CSU, in dire financial straits, defends spending on athletic programs
Chicago State University, the financially unstable public institution that serves a mostly minority student body on the city’s south side, spends more than $3.8 million in taxpayer money per year on Division I athletic programs, including a tennis team consisting of foreign students, while overall enrollment erodes and graduation rates languish.
Earlier this year, the university declared a financial emergency and was notified by Illinois’ Higher Learning Commission that its accreditation is at risk -- the only public university in the state to be put on such notice. The Chicago Tribune reported that CSU laid off a third of its employees and must operate with a significantly smaller budget going forward.
Meanwhile, it continues to support 13 sports teams. According to the school’s 2016 Equality in Athletics Disclosure Act filing, 83 men and 88 women compose these squads at a cost of more than $22,000 per student-athlete per year.
The public university, located at 9501 S. King Drive, primarily serves a local minority population and is funded through federal and state taxpayer funds and student tuition payments. A paltry 2 percent of its students graduate within four years and only 11 percent within six.
According to the 2016 Internal Operating Budget, money is set aside to fund athletic scholarships, equipment, transportation and facilities. Such expenditures include annual “game day” expenses as high as $5,857 per player for women’s basketball and a total of $907,244 per year for coaches’ salaries across all sports.
While over 300 administrators or staff have been laid off in recent months in cost-cutting measures, the athletic program remains, and no men’s or women’s team has been eliminated.
CSU Sports Information Director Corey Miggins said the athletic department continues to prepare “all of its student athletes to succeed both on the athletic field and in the classroom.” The department spotlights the women’s tennis team as the best example of that success, finishing with a perfect 100 percent Graduation Success Rate (GSR) for the second consecutive year.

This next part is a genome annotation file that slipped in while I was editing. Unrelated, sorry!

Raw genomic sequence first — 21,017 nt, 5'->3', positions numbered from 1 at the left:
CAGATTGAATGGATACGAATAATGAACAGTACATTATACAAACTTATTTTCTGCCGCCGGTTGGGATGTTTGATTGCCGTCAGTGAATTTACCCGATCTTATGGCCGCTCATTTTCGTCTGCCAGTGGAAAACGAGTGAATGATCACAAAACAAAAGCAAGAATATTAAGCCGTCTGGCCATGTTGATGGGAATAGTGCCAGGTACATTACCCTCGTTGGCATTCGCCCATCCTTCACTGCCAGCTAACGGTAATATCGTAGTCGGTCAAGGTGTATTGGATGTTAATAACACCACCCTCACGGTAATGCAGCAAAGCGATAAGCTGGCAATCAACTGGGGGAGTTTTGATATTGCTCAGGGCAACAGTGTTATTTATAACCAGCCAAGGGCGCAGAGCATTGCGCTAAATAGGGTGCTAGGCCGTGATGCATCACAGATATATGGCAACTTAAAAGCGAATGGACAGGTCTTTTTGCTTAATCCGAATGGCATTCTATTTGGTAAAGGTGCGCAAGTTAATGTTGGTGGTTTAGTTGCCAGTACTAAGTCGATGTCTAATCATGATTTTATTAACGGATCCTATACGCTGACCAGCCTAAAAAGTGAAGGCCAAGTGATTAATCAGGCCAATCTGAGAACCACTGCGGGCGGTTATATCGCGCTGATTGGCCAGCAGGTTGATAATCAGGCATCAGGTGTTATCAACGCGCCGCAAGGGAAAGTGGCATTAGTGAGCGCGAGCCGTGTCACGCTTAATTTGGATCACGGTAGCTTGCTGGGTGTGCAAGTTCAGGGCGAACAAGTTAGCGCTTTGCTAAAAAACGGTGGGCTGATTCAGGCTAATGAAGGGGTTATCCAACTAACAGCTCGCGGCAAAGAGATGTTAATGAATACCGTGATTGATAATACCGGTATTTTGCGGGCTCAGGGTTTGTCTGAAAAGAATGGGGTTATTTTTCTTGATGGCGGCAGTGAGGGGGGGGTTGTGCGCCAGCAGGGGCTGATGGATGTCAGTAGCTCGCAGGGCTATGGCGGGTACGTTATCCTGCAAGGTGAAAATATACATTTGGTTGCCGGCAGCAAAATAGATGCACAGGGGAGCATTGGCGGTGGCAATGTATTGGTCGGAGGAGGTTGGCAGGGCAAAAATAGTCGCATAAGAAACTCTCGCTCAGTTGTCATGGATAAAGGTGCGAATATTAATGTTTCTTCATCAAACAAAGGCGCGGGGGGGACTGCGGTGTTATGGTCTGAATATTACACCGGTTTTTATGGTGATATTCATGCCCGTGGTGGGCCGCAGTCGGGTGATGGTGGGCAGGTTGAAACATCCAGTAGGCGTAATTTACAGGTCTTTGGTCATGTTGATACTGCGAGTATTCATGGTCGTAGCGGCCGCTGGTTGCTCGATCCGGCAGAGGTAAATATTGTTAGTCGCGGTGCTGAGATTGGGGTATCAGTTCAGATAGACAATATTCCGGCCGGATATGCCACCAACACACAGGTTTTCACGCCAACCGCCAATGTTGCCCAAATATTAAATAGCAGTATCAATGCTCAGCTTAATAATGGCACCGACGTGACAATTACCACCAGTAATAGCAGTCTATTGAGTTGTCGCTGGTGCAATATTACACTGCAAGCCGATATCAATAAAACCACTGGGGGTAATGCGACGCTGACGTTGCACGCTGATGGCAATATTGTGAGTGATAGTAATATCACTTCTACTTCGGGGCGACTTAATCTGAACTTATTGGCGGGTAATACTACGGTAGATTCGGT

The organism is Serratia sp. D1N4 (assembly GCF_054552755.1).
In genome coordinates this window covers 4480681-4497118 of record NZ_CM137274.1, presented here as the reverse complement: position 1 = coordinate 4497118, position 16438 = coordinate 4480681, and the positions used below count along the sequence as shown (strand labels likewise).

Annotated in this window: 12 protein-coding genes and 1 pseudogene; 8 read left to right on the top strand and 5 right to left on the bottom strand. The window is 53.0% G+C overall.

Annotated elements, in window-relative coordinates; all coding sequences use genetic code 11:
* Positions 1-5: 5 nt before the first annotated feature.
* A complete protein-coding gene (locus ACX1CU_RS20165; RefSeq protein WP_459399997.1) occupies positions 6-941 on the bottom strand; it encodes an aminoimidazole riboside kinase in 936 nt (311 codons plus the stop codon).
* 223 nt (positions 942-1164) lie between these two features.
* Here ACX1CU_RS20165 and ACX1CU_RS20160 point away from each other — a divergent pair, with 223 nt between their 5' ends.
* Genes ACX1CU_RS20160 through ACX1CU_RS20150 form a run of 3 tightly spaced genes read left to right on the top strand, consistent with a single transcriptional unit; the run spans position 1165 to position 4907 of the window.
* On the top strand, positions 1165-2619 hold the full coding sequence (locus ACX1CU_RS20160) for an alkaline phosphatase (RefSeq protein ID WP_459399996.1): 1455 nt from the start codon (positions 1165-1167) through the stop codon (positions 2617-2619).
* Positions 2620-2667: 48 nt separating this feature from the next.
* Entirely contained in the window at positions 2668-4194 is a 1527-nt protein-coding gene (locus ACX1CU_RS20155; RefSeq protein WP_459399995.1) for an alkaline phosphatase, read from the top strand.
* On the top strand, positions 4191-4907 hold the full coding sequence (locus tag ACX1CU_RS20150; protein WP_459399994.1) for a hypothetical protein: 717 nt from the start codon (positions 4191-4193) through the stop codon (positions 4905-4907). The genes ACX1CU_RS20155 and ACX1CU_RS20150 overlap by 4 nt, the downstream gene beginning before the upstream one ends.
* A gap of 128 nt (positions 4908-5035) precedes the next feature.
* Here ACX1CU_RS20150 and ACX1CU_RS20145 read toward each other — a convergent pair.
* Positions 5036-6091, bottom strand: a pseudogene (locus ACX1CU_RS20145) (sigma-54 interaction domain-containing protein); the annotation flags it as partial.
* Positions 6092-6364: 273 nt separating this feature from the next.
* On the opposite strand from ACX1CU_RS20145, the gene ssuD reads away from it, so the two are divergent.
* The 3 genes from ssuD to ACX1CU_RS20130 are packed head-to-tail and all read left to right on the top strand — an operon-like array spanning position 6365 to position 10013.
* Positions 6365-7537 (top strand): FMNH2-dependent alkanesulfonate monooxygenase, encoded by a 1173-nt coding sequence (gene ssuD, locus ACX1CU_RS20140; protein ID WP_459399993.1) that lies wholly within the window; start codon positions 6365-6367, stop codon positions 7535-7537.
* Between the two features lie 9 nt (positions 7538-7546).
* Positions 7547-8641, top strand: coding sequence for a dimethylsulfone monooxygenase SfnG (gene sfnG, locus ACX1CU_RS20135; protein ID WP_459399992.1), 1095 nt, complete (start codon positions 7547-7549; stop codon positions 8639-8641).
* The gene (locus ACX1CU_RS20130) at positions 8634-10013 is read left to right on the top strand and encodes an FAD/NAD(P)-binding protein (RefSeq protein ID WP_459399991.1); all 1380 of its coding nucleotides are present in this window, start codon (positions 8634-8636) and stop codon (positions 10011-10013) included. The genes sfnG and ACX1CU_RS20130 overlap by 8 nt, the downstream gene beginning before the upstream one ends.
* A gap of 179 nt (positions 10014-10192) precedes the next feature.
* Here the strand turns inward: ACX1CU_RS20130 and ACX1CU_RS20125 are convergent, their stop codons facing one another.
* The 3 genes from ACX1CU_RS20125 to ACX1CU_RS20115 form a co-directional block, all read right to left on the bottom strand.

But while universities are routinely referred to as “four-year” institutions, the NCAA bases its GSR measure on the ability of its student-athletes to graduate in a six-year, rather than four-year, period. Therefore, the annual cost per student-athlete at CSU may be as much as 50 percent higher than estimated, and when other costs are considered, it may approach $40,000 per athlete per year.
Miggins came to the defense of the overall student body and said graduation statistics can be misleading. “At CSU, we get non-traditional students, including transfers and older students, and this aspect isn’t taken into account when considering graduation rates.”
Its survival is personal to Miggins, who grew up just a few blocks away from CSU and has been affiliated with the school off and on since the early 2000s. But he said the issue is bigger than that.
“CSU is the only majority-minority Division I institution within the State of Illinois," and one of the few in the nation.
With its enrollment declining and budget shrinking, school administrators and state legislators may need to decide whether devoting millions to athletics is the best use of taxpayer funds at a school that may soon lose its accreditation and cease to be a school at all.